The Qantas Club lounge at Sydney Airport is a stalwart for the airline. Being one of the carrier’s busiest domestic lounges, it serves passengers taking the quickest regional hops to the longer transcontinental routes – and everything in between.
So how does the lounge stack up in 2022, now that domestic travel is booming once again? Read on to find out as we put it to the test.
You’ll find Sydney’s domestic Qantas Club lounge after security in Terminal 3. If proceeding through the main checkpoint, make a left along the concourse, and keep your eyes peeled for a red ‘Qantas Club’ sign.
The entrance is separate from the Qantas Domestic Business Lounge, which is closer to security. While you can still head upstairs via the Business Lounge escalators, it means doing the ‘walk of shame’ past that Business Lounge and Chairman’s Lounge, to the Qantas Club entrance.
However you get up here, the Qantas Club is sizeable, occupying roughly half of the terminal’s upper level. This sees plenty of natural light flowing into the space, with windows from one end of the lounge to the other.
Sydney’s Qantas Club opens 60 minutes before the first Qantas or QantasLink departure of the day. It then closes when the last Qantas or QantasLink flight of the day is called for boarding.
Eligible Jetstar passengers can also access the space, but it’s not particularly practical. That’s because Jetstar flies from Terminal 2 in Sydney, which means clearing security once to access the Qantas Club, and again for the flight itself. Given the queues at Sydney Airport lately, allow plenty of time – or head to the Rex Lounge via Priority Pass instead.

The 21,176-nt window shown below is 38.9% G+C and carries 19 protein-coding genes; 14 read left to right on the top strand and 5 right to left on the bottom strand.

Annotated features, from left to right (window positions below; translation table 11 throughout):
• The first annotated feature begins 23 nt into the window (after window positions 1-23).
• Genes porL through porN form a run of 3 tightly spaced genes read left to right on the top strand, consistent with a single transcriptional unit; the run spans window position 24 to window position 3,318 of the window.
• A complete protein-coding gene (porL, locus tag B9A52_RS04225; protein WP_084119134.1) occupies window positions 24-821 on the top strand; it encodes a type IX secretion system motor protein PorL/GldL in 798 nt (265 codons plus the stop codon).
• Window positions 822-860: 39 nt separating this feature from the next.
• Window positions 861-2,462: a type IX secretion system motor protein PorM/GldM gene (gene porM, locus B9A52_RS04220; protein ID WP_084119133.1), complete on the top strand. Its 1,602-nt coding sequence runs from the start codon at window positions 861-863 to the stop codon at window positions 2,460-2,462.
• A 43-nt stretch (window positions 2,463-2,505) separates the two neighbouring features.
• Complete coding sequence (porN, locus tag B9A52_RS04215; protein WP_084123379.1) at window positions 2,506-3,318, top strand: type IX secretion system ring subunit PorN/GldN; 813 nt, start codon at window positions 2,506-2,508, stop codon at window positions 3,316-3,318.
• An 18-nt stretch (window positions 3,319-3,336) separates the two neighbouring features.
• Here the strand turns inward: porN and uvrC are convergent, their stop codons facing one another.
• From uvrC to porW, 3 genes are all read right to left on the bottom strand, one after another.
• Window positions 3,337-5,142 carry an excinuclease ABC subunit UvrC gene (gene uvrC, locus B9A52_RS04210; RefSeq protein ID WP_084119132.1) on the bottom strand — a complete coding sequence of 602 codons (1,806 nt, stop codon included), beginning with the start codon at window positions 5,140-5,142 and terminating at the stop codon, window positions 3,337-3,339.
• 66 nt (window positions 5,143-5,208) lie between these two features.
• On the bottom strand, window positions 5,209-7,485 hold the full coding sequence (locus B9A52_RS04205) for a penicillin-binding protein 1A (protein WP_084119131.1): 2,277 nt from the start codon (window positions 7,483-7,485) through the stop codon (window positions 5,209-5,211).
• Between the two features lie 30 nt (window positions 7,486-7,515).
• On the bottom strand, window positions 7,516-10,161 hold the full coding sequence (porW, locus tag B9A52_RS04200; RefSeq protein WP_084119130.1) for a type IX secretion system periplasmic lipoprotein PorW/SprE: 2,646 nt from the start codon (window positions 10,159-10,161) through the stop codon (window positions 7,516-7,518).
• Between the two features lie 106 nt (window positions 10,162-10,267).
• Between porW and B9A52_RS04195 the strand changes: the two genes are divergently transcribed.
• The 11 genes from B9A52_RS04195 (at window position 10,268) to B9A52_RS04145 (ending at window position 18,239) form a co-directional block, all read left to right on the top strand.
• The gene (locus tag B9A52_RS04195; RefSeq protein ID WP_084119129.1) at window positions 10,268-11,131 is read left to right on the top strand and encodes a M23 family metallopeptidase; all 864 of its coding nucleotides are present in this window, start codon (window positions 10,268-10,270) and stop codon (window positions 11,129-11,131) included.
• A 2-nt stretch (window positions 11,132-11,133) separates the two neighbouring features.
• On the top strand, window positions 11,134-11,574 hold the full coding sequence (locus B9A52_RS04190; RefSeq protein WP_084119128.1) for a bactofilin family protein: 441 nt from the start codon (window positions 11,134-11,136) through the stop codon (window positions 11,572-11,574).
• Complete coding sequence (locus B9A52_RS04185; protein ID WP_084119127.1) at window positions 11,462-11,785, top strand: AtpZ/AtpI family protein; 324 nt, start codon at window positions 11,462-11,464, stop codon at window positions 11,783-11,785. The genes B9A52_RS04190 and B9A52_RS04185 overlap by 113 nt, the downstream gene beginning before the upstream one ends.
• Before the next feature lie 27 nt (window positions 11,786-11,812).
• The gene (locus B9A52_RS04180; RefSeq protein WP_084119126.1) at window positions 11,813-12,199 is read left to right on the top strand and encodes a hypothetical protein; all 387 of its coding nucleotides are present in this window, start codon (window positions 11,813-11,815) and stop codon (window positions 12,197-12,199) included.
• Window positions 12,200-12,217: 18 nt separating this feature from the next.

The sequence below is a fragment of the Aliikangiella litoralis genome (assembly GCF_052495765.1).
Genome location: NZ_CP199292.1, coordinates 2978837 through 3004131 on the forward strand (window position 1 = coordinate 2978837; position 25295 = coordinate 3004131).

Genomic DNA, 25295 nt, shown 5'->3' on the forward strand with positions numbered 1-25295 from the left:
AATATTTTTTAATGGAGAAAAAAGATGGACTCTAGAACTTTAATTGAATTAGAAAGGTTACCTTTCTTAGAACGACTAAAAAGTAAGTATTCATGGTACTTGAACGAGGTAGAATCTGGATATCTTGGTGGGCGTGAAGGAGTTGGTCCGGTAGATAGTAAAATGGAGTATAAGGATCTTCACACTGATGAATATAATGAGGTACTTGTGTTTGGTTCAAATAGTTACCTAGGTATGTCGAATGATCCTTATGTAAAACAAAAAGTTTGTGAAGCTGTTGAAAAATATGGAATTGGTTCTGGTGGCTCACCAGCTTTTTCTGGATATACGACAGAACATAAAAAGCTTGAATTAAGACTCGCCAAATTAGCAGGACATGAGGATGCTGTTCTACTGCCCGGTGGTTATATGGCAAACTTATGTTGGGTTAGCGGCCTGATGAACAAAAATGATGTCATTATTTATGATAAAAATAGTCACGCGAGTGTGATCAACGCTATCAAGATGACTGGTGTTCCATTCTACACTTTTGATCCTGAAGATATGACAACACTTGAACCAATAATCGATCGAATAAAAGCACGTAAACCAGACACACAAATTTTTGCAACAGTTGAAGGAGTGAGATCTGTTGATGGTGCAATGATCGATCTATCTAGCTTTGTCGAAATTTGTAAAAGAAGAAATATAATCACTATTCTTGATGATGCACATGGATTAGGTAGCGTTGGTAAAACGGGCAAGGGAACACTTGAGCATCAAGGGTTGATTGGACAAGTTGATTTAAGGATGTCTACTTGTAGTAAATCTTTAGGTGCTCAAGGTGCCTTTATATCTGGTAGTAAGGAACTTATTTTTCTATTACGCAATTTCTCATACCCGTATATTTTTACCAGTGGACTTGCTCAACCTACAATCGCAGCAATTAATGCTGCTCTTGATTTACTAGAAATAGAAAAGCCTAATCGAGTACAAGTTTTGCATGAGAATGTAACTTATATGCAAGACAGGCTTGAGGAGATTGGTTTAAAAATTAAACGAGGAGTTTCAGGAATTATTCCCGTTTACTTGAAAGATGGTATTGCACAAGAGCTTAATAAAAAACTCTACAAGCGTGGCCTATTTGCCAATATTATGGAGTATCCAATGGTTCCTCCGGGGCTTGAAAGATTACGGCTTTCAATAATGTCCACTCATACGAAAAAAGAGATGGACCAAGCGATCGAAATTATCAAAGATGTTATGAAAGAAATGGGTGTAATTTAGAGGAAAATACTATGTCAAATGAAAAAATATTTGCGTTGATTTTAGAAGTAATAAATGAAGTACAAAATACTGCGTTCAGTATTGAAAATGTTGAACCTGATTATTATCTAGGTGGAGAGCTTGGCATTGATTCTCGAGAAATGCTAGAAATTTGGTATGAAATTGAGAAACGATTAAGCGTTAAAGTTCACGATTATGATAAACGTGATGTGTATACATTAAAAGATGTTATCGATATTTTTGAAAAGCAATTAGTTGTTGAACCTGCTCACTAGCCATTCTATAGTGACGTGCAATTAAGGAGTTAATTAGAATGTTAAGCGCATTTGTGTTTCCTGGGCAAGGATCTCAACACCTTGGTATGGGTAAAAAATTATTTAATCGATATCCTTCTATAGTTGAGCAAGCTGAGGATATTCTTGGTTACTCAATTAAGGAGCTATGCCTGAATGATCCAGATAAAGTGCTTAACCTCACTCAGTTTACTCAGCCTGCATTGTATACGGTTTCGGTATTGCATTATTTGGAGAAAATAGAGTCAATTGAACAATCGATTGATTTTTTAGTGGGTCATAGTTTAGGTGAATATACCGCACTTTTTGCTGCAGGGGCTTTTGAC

Lounge layout and seating
Travellers are spoiled for seating choices at Sydney Airport’s Qantas Club lounge. As you’d expect, seats closest to the entrance tend to be busier. That’s why I always head to the far left or far right of the lounge, where there’s more room to move.
On a morning visit, turning right after reception reveals a sea of seats basking in that morning glow. You don’t need to sit directly in its path, either – pulling up a perch a few rows back works just fine for me.
This far end of the lounge is also home to a TV corner and a second buffet – which I’ve never seen in use. As you meander back towards the entrance, more seating options pass you by. Benches pop up throughout, perfect for any laptop work, and there’s no shortage of cosy chairs.
Continuing to wander reveals more individualised working stations, where the iMacs used to be. This leads around to the back of the lounge, where benches line the windows: complete with handy power points.
Looping around the back, there are even more comfy chairs for solos, pairs and groups. In the next space, long benches sit opposite the bar with warm lighting overhead – another great workspace. And finally, we’re back near reception, where there’s a collection of dining tables conveniently adjacent to the buffet.
Food and beverage
Sydney’s Qantas Club serves up a variety of food tailored to the time of day. Being Qantas’ lead-in lounge brand, set your expectations below what you’d find in the Qantas Domestic Business Lounge next door. But you certainly won’t go hungry.
This mid-morning visit finds fresh fruits at the ready. They’re joined by yoghurt, muesli, salad, and various ingredients to create a DIY toasted sandwich. For something other than the typical ham, cheese and tomato, allow me to suggest ham, cheese and pineapple instead. It’s not quite a Hawaiian pizza, but it’s close.